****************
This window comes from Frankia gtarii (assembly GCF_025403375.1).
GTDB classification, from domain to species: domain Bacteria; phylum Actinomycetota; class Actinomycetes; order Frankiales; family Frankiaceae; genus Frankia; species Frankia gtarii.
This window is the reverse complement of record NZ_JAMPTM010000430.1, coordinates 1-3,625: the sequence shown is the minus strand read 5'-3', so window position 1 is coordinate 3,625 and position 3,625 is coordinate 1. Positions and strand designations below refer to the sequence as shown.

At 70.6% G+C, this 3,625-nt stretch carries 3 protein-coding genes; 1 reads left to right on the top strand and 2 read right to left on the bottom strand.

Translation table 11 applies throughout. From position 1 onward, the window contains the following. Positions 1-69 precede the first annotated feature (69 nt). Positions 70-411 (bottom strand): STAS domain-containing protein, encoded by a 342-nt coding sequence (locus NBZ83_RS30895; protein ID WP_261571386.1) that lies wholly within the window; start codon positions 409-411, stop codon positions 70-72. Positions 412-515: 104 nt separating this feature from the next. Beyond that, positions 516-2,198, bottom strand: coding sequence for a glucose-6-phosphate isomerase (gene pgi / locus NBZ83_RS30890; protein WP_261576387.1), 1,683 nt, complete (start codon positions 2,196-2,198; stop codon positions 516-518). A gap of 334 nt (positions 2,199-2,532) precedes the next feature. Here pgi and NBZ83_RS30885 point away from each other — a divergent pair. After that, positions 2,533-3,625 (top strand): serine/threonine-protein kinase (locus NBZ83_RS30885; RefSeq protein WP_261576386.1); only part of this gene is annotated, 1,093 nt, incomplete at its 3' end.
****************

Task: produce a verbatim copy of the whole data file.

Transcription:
This window comes from Frankia gtarii (assembly GCF_025403375.1).
GTDB classification, from domain to species: domain Bacteria; phylum Actinomycetota; class Actinomycetes; order Frankiales; family Frankiaceae; genus Frankia; species Frankia gtarii.
This window is the reverse complement of record NZ_JAMPTM010000430.1, coordinates 1-3,625: the sequence shown is the minus strand read 5'-3', so window position 1 is coordinate 3,625 and position 3,625 is coordinate 1. Positions and strand designations below refer to the sequence as shown.

At 70.6% G+C, this 3,625-nt stretch carries 3 protein-coding genes; 1 reads left to right on the top strand and 2 read right to left on the bottom strand.

Translation table 11 applies throughout. From position 1 onward, the window contains the following. Positions 1-69 precede the first annotated feature (69 nt). Positions 70-411 (bottom strand): STAS domain-containing protein, encoded by a 342-nt coding sequence (locus NBZ83_RS30895; protein ID WP_261571386.1) that lies wholly within the window; start codon positions 409-411, stop codon positions 70-72. Positions 412-515: 104 nt separating this feature from the next. Beyond that, positions 516-2,198, bottom strand: coding sequence for a glucose-6-phosphate isomerase (gene pgi / locus NBZ83_RS30890; protein WP_261576387.1), 1,683 nt, complete (start codon positions 2,196-2,198; stop codon positions 516-518). A gap of 334 nt (positions 2,199-2,532) precedes the next feature. Here pgi and NBZ83_RS30885 point away from each other — a divergent pair. After that, positions 2,533-3,625 (top strand): serine/threonine-protein kinase (locus NBZ83_RS30885; RefSeq protein WP_261576386.1); only part of this gene is annotated, 1,093 nt, incomplete at its 3' end.